Action on a Draft Resolution on Countering Religious Hatred Constituting Incitement to Discrimination, Hostility or Violence

The urgent debate on the alarming rise in premeditated and public acts of religious hatred as manifested by recurrent desecration of the Holy Quran in some European and other countries started in the previous meeting and a summary can be found here

Resolution

In a resolution (A/HRC/53/L.23) on Countering religious hatred constituting incitement to discrimination, hostility or violence, adopted by a vote of 28 in favour, 12 against and 7 abstentions (as orally revised), the Council condemns and strongly rejects any advocacy and manifestation of religious hatred, including the recent public and premeditated acts of desecration of the Holy Quran, and underscores the need for holding those responsible to account in a manner consistent with obligations of States arising from international human rights law; and calls upon States to adopt national laws, policies and law enforcement frameworks that address, prevent and prosecute acts and advocacy of religious hatred that constitute incitement to discrimination, hostility or violence, and to take immediate steps to ensure accountability.

The Council urges the United Nations High Commissioner for Human Rights and all relevant Special Procedures of the Human Rights Council, and treaty bodies within their respective mandates, to speak out against advocacy of religious hatred and to formulate recommendations on addressing this phenomenon; requests the High Commissioner to present at its fifty-fourth session an oral update on the various drivers, root causes and human rights impacts of religious hatred constituting incitement to discrimination, hostility or violence, highlighting gaps in existing national, legal, policy and law enforcement frameworks, to be followed by an interactive dialogue; decides to organise an interactive panel discussion of experts at its fifty-fifth session to identify drivers and root-causes and human rights impacts of desecration of sacred books, and places of worship as well as religious symbols as a manifestation of religious hatred which could constitute incitement to discrimination, hostility or violence. 

 

The results of the Vote were as follows:

In favour (28): Algeria, Argentina, Bangladesh, Bolivia, Cameroon, China, Cote d’Ivoire, Cuba, Eritrea, Gabon, Gambia, India, Kazakhstan, Kyrgyzstan, Malawi, Malaysia, Maldives, Morocco, Pakistan, Qatar, Senegal, Somalia, South Africa, Sudan, Ukraine, United Arab Emirates, Uzbekistan and Vietnam.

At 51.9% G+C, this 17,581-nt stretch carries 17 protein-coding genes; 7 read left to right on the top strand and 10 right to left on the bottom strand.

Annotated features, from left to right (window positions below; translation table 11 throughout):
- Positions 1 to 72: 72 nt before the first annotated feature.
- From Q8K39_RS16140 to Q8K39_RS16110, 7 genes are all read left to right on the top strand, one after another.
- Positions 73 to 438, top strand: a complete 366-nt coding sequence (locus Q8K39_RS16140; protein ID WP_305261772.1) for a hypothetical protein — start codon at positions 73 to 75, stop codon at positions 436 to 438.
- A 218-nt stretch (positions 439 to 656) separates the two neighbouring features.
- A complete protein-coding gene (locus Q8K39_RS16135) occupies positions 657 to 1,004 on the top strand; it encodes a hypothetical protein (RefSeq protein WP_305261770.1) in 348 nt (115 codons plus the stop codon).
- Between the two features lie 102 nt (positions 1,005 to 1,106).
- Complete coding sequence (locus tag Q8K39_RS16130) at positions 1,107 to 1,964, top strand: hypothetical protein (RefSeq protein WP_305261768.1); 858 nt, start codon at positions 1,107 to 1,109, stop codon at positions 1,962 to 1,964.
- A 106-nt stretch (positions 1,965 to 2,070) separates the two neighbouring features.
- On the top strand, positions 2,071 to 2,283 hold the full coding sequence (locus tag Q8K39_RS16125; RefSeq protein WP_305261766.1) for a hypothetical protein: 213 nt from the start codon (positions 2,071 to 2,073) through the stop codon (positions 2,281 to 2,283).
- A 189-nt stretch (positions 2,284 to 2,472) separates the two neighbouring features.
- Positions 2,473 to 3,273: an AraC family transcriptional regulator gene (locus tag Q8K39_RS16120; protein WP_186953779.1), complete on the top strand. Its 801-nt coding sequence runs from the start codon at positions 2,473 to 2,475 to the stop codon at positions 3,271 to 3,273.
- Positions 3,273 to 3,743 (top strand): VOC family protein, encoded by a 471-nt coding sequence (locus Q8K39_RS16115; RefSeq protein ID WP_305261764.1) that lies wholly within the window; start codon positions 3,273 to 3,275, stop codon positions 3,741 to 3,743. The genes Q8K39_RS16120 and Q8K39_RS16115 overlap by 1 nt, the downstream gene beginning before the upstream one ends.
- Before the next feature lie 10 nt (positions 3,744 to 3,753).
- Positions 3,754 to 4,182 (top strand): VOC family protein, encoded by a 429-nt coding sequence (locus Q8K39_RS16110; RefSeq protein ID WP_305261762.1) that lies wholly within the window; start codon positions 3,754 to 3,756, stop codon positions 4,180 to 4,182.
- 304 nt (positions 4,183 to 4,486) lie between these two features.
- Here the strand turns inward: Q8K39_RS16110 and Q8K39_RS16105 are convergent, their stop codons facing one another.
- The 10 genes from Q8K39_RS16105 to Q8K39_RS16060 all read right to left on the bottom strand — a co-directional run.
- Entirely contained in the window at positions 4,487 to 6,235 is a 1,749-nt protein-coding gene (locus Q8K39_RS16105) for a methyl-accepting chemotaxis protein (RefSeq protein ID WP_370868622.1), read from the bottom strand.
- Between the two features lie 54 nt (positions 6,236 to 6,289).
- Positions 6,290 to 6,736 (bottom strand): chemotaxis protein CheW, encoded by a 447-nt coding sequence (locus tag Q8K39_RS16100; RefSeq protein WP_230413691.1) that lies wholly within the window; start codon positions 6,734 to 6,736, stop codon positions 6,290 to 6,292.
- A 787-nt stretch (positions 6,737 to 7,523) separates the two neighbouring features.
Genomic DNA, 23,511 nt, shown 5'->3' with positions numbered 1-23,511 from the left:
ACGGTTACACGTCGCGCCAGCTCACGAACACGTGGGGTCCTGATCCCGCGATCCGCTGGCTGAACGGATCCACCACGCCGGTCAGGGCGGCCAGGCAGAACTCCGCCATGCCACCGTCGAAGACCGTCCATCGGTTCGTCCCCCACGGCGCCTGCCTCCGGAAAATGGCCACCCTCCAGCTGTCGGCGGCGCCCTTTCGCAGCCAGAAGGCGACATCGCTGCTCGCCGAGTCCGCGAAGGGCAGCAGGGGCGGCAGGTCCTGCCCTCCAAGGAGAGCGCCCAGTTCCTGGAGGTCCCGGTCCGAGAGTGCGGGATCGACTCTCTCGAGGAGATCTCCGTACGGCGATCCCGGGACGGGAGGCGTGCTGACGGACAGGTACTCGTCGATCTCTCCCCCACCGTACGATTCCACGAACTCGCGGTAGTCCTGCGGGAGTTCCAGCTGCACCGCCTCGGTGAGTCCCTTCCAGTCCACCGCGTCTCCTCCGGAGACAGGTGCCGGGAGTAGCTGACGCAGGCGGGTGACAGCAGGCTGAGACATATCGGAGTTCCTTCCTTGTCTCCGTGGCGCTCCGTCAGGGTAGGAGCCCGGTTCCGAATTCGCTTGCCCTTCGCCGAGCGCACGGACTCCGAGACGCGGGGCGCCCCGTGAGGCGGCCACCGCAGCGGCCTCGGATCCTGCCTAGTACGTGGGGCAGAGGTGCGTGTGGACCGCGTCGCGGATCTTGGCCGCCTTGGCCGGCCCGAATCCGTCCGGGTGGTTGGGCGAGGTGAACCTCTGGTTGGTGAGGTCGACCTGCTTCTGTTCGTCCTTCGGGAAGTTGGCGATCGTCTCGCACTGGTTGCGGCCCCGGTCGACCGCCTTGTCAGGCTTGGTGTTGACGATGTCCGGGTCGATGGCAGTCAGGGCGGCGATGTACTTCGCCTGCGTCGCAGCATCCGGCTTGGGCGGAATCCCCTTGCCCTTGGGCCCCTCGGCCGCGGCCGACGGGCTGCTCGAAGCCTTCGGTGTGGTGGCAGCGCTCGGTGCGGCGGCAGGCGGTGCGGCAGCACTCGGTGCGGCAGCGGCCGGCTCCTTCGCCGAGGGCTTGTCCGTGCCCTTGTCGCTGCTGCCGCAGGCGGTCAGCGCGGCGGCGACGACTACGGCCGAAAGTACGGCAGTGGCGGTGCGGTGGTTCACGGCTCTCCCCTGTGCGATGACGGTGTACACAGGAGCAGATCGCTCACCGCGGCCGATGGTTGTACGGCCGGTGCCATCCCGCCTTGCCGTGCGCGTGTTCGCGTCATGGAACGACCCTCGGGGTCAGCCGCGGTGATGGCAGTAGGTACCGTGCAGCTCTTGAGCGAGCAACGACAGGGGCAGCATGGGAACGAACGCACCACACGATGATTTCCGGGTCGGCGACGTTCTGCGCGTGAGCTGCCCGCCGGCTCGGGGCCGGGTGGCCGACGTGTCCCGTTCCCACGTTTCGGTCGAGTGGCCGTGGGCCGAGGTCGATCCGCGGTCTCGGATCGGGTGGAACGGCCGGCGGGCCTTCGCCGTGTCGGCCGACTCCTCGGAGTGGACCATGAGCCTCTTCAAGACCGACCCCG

Against (12): Belgium, Costa Rica, Czechia, Finland, France, Germany, Lithuania, Luxembourg, Montenegro, Romania, United Kingdom and United States.

Abstentions (7): Benin, Chile, Georgia, Honduras, Mexico, Nepal and Paraguay.

 

Enhanced Interactive Dialogue on Technical Cooperation and Capacity Building in the Field of Human Rights

The enhanced interactive dialogue on technical cooperation and capacity building in the field of human rights started on 11 July and a summary can be found here.

Discussion

In the discussion, some speakers welcomed the emphasis of the report entitled “A way forward to improve technical cooperation and capacity building in the field of human rights” on the importance of a holistic approach to technical cooperation, as well as the mutual reinforcement of sustainable development and human rights in the implementation of the Sustainable Development Goals.  While approaching the seventy-fifth anniversary of the Universal Declaration of Human Rights, the future of society was being undermined by multiple crises that revealed how far the international community needed to go to fulfil the aspirations enshrined in the Declaration.  To advance in that direction, technical cooperation and capacity building were key and needed to be enhanced.  The United Nations, especially the Office of the High Commissioner for Human Rights, also played a critical role.  It was clearer than ever that human rights formed the cornerstone of development, peace and security. 

A number of speakers said technical cooperation and capacity building played a critical role in supporting States to meet their international human rights obligations.  There was no doubt about the importance of technical cooperation for the promotion and protection of human rights, particularly in contributing to the resilience of countries.  Many least developed countries and small island developing States required assistance to participate in the Council’s work.  United Nations technical support was also vital to non-governmental organizations, strengthening their capacities, expanding their reach, and enabling them to make a meaningful impact in their areas of work.

One speaker recognised that the key challenge lay in underfunding.  While the Human Rights Council had a role to play in this regard, it was also the collective responsibility of all entities of the United Nations system.  The current underfunding of technical cooperation and capacity building needed to be reversed by mobilising adequate resources to enhance the whole human rights pillar of the United Nations system, and also through complying with international official development assistance commitments.